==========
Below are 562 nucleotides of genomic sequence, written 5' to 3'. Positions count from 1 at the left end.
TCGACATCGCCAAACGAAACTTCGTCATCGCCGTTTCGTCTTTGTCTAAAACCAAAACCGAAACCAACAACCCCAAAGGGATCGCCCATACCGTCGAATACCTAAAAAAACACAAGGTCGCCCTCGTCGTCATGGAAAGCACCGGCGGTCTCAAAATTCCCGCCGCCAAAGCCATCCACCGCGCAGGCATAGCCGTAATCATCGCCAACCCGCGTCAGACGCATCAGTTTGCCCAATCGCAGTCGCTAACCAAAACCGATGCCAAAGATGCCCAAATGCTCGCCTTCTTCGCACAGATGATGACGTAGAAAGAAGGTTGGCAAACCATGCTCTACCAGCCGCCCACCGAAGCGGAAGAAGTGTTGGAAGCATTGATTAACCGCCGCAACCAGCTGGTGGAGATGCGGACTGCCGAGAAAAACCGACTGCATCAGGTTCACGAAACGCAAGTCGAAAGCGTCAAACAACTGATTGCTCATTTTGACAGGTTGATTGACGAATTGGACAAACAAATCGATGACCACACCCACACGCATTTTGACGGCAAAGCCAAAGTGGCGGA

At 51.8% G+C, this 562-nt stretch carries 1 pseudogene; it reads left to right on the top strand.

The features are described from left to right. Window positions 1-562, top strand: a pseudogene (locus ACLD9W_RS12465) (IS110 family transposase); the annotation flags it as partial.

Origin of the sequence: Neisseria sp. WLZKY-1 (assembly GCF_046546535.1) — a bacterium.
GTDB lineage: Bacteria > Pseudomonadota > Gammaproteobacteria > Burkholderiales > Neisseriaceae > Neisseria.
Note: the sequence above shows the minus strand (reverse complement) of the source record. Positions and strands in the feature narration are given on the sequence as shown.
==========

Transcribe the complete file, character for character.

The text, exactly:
Below are 562 nucleotides of genomic sequence, written 5' to 3'. Positions count from 1 at the left end.
TCGACATCGCCAAACGAAACTTCGTCATCGCCGTTTCGTCTTTGTCTAAAACCAAAACCGAAACCAACAACCCCAAAGGGATCGCCCATACCGTCGAATACCTAAAAAAACACAAGGTCGCCCTCGTCGTCATGGAAAGCACCGGCGGTCTCAAAATTCCCGCCGCCAAAGCCATCCACCGCGCAGGCATAGCCGTAATCATCGCCAACCCGCGTCAGACGCATCAGTTTGCCCAATCGCAGTCGCTAACCAAAACCGATGCCAAAGATGCCCAAATGCTCGCCTTCTTCGCACAGATGATGACGTAGAAAGAAGGTTGGCAAACCATGCTCTACCAGCCGCCCACCGAAGCGGAAGAAGTGTTGGAAGCATTGATTAACCGCCGCAACCAGCTGGTGGAGATGCGGACTGCCGAGAAAAACCGACTGCATCAGGTTCACGAAACGCAAGTCGAAAGCGTCAAACAACTGATTGCTCATTTTGACAGGTTGATTGACGAATTGGACAAACAAATCGATGACCACACCCACACGCATTTTGACGGCAAAGCCAAAGTGGCGGA

At 51.8% G+C, this 562-nt stretch carries 1 pseudogene; it reads left to right on the top strand.

The features are described from left to right. Window positions 1-562, top strand: a pseudogene (locus ACLD9W_RS12465) (IS110 family transposase); the annotation flags it as partial.

Origin of the sequence: Neisseria sp. WLZKY-1 (assembly GCF_046546535.1) — a bacterium.
GTDB lineage: Bacteria > Pseudomonadota > Gammaproteobacteria > Burkholderiales > Neisseriaceae > Neisseria.
Note: the sequence above shows the minus strand (reverse complement) of the source record. Positions and strands in the feature narration are given on the sequence as shown.